That being said, regardless of circumstances handed American forces throughout the months of fighting, the grit of heroes like Congressional Medal of Honor recipients Sergeant John Basilone and Rear Admiral Norman Scott was demonstrative of the commitment needed, and exerted, to overcome such fierce aggression and opposition.

In today’s Surface Warfare Strategy, we talk about being ready “to hold potential adversaries at risk, a range, whether at sea or ashore.” We owe so much of our ability to maintain maritime superiority to the lessons learned from the courageous Sailors and Marines serving at the Battle of Guadalcanal.

Given perspective, we recognize that the fighting ashore was bloody, but the at-sea clashes between the Japanese Imperial and Allied navies were unprecedented. The close range fighting (some reported as close as 20 feet) was so devastating to both sides that the strait to the north of Guadalcanal became known as “Iron Bottom Sound” due to its floor being littered with sunken warships.

So given all the time that has passed and the developments in the Navy since, what lessons learned remain as relevant to us today as they did in 1940s?  

The answer can be found in how we organize surface forces for enhanced combat power today.

Screen Shot 2017-11-10 at 2.05.36 PMTactics: Never underestimate the enemy. The American Navy had planned for daytime fighting operations being held at considerable distance.  Stunningly, the Japanese had grown their tactics with an asymmetrical approach, mastering night operations at sea. Today, we have the Surface Mine Warfare Development Center growing tactically proficiency in junior officers and deployed staffs by covering advanced tactics in amphibious warfare, anti-submarine warfare/surface warfare, integrated air and missile defense, and mine warfare.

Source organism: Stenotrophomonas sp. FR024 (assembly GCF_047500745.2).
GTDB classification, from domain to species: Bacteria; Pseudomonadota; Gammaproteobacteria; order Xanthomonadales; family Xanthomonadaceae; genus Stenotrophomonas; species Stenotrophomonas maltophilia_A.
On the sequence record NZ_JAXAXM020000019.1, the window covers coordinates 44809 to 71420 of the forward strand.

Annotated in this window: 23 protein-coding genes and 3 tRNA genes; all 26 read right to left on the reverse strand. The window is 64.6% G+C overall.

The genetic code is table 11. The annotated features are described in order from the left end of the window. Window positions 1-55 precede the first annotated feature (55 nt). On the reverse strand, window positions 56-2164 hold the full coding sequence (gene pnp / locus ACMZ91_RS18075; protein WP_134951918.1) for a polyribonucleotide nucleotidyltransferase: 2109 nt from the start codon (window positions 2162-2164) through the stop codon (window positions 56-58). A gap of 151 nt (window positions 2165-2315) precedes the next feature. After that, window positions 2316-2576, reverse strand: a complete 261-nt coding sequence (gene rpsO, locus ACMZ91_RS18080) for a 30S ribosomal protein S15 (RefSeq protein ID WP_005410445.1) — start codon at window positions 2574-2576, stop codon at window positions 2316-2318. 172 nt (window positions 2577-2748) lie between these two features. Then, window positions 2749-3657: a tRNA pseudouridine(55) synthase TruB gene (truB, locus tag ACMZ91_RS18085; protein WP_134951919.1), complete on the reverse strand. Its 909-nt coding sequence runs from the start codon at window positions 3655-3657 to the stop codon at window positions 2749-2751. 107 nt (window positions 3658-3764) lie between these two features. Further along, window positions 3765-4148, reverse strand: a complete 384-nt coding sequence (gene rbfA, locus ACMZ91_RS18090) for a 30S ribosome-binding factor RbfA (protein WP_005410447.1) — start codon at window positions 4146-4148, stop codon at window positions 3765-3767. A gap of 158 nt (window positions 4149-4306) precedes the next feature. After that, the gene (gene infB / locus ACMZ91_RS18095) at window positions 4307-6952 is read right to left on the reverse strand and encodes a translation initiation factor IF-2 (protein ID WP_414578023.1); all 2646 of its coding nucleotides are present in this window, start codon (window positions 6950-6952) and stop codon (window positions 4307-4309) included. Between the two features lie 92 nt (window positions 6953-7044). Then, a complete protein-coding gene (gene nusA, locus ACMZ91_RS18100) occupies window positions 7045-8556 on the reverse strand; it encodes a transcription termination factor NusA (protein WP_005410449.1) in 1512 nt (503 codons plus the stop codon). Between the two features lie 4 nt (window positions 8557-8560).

Talent: Confidence is built through competence. Approximately three months after fighting began, the persistence of American Sailors tracking the enemy’s tactics would lead to the sinking of the Japanese ship, Hiei; it would be the first Japanese battleship lost during WWII. Today, we manage the extraordinary talent that exists within our surface force with a view towards building depth, breadth and experience for the future.  

Screen Shot 2017-11-10 at 2.05.58 PMTools: Enhance naval power at and from the sea. The U.S. Navy had done a lot to enhance ships following World War I, including the addition of Radio Detection and Ranging (RADAR). Unfortunately, limited training and previous operational use led to limited confidence by commanders during the Battle of Guadalcanal. Today, weapons and combat system packages are put through extensive testing prior to implementation on operational deployments.

Training: Train like we fight. Battle of Guadalcanal was one of the first multi-service “joint” campaigns endured by American forces. Needless to say, it was a learning-rich environment. Today, we have integrated training that replicates the challenges of operating and sustaining warships in complex scenarios, and joint exercises and operations have become a standard reality.

As much as the Battle of Guadalcanal served to turn the tide of WWII, it now serves to remind us that the state of readiness is imperative to us holding our Nation’s seapower edge.